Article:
FIRST DIGITAL TRANSFORMATION TRAINING

By January 3, 2023January 11th, 2023Acquisition, Army ALT Magazine, Science and Technology
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EQUIPPED FOR THE FUTURE: In supporting the Army’s Digital Transformation Strategy, training current and future Army acquisition leaders will equip those leaders with the knowledge and tools that are essential to the 21st century Army. (Photo by Getty Images)

 

 

 

Critical transformation begins with the Army Digital Data Leader’s Course.

by Marko Nikituk and Stefanie Pidgeon

Professionals from across the Army Acquisition Workforce attended the first offering of a digital transformation training course at Carnegie Mellon University’s Heinz College of Information Systems and Public Policy in Pittsburgh, Pennsylvania from Sept. 19 to 23. Digital transformation is a critical focus area for the U.S. Army, Army acquisition senior leaders and the Army Acquisition Workforce.

The course, called the Army Digital Data Leader’s Course, is the first of a series of offerings planned over the next year specifically targeted to Army acquisition professionals. The Army Director of Acquisition Career Management (DACM) Office, in coordination with the Army Futures Command’s (AFC) Army Artificial Intelligence Center (AI2C) sponsored the training.

Young Bang, principal deputy assistant secretary of the Army for acquisition, logistics and technology said that “2023 is the year of digital transformation for the Army,” during a forum at the Association of the United States Army’s Annual Meeting in Washington, D.C., Oct. 11. “We must simplify and accelerate getting the necessary data to commanders to enable their decision making.” Bang says simplifying and flattening the Army’s data architecture will result in more effective and efficient data driven decisions. This course will help workforce professionals meet that intent.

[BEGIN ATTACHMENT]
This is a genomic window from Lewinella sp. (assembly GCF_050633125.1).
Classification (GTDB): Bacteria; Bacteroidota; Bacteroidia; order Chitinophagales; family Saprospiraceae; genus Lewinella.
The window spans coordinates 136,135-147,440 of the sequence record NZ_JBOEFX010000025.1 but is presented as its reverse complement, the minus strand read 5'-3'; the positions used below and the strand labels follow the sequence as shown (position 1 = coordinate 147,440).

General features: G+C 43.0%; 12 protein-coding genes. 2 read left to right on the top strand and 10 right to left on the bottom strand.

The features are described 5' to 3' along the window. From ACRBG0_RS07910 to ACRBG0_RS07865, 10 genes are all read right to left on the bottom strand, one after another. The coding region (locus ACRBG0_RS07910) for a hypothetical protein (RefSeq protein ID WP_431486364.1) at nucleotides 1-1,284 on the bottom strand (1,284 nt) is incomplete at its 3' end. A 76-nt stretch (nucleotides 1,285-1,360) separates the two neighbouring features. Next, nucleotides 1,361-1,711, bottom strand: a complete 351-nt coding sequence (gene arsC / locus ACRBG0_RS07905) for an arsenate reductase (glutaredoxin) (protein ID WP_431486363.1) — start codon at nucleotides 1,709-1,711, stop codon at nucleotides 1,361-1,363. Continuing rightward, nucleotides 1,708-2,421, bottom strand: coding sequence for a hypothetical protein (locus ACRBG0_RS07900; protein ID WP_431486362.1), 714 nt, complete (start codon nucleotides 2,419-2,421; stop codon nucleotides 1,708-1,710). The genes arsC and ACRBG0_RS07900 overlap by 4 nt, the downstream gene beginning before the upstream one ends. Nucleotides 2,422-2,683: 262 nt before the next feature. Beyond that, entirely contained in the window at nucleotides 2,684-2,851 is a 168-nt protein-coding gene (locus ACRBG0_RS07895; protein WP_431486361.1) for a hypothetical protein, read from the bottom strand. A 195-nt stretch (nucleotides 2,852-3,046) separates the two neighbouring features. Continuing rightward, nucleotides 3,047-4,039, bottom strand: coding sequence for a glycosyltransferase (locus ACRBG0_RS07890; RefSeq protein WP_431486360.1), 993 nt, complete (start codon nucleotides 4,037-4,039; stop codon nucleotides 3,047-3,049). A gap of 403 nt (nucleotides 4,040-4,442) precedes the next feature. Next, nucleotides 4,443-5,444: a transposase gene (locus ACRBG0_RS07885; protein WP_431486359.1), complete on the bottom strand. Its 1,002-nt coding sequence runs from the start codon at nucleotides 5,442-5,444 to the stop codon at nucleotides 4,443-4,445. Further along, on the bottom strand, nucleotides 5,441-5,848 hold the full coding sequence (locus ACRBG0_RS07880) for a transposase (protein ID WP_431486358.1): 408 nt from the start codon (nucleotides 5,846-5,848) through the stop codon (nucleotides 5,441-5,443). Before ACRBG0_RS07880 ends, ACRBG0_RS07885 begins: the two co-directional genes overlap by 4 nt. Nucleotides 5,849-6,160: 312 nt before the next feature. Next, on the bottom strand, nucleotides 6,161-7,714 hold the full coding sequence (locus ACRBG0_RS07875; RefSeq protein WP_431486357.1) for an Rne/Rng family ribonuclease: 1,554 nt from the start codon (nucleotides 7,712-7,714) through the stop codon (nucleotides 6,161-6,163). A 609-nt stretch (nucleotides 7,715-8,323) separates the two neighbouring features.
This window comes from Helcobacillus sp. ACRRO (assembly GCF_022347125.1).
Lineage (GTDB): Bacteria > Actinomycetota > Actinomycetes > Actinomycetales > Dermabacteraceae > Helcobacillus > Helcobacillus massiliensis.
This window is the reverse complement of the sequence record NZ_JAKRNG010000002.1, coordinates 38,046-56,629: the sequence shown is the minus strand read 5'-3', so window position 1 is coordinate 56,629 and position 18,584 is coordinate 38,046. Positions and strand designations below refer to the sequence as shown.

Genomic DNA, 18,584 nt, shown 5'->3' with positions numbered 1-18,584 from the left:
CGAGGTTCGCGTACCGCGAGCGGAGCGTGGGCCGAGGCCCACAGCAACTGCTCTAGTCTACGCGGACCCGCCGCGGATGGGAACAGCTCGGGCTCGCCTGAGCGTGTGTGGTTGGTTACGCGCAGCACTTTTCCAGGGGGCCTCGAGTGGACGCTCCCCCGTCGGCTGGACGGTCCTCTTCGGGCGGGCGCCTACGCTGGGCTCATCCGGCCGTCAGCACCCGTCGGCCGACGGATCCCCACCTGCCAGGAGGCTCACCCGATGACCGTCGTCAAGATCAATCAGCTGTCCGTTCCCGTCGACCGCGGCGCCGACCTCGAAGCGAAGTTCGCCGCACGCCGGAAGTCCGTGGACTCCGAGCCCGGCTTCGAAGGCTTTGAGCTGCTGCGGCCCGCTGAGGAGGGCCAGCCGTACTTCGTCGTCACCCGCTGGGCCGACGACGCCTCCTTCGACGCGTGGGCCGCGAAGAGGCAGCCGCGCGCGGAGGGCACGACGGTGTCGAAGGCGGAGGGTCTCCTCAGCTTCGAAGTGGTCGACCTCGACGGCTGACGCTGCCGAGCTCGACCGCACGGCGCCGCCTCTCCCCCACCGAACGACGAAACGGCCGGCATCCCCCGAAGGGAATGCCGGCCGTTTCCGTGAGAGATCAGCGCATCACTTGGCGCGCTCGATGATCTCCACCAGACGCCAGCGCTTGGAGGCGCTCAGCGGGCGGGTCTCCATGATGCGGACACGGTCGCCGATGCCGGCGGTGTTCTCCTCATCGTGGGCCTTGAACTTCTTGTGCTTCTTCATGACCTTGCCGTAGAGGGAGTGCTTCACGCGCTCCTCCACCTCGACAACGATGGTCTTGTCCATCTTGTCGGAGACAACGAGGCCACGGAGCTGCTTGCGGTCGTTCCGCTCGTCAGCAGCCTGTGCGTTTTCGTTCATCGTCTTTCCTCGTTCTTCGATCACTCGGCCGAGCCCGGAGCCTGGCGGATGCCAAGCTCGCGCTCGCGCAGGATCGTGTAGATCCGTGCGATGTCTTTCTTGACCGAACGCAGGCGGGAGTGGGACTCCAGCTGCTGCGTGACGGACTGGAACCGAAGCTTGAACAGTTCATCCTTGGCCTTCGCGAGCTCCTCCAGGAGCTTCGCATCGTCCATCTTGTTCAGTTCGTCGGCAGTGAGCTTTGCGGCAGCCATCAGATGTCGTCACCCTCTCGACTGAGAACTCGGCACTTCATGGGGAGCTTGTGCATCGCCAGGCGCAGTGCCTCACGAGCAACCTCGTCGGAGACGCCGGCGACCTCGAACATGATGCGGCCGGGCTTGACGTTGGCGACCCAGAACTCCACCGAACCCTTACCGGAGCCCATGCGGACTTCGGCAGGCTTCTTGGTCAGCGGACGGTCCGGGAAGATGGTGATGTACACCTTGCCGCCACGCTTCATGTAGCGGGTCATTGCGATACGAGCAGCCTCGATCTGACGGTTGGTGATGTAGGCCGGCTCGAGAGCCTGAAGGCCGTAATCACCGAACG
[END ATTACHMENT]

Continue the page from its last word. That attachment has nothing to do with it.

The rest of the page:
GOING DIGITAL: Digital data user skill training, along with the acquisition of better tools, directly support and will enable realization of the vision set by the Army and Army acquisition executive’s focus on digital transformation. (Photo by Getty Images)

TO MEET AN URGENT NEED

As the Army moves out to implement its Army Modernization Strategy and supporting Army Digital Transformation Strategy, training current and future Army acquisition leaders will equip those leaders with the knowledge and tools that are essential to the 21st century Army. “Senior Army leadership is committed to this strategy,” said Melvin Johnson, Ph.D., chief of the Mission Equipment Division, Systems Readiness Directorate at the Combat Capabilities Development Command’s (DEVCOM) Aviation and Missile Center. He continued, “This course was designed to provide key leadership with a working knowledge of the current state of industry’s state-of-the-art data concepts and best practice examples, providing insight into the inherent value locked in data, and the power of unlocking that value.”

Also attending the training were acquisition professionals from the Office of Assistant Secretary of the Army for Acquisition, Logistics and Technology, program executive offices, and DEVCOM.

Allen Waldran, associate director of the Prototype Integration Facility at the DEVCOM Aviation and Missile Center’s Software, Simulation, Systems Engineering and Integration Directorate, said the course helped him understand how that data is stored, accessed and used. “Data has become so ingrained in what we do each and every day that we often take it for granted. This training reinvigorates the subject and highlights how far the science has come and describes in great detail how far, and how quickly, it will advance in the future.”

Waldran is currently in a leadership role that involves a lot of data and data analytics-type activity but said that the course expanded his awareness of the vast environment around data. “The amount of data collected and stored in the most mundane activities is almost unimaginable; this course helped me understand that vastness,” he said. “Data science knowledge will affect how we design systems to allow our warfighters to remain safe in the field and enhance the effectiveness of their missions.”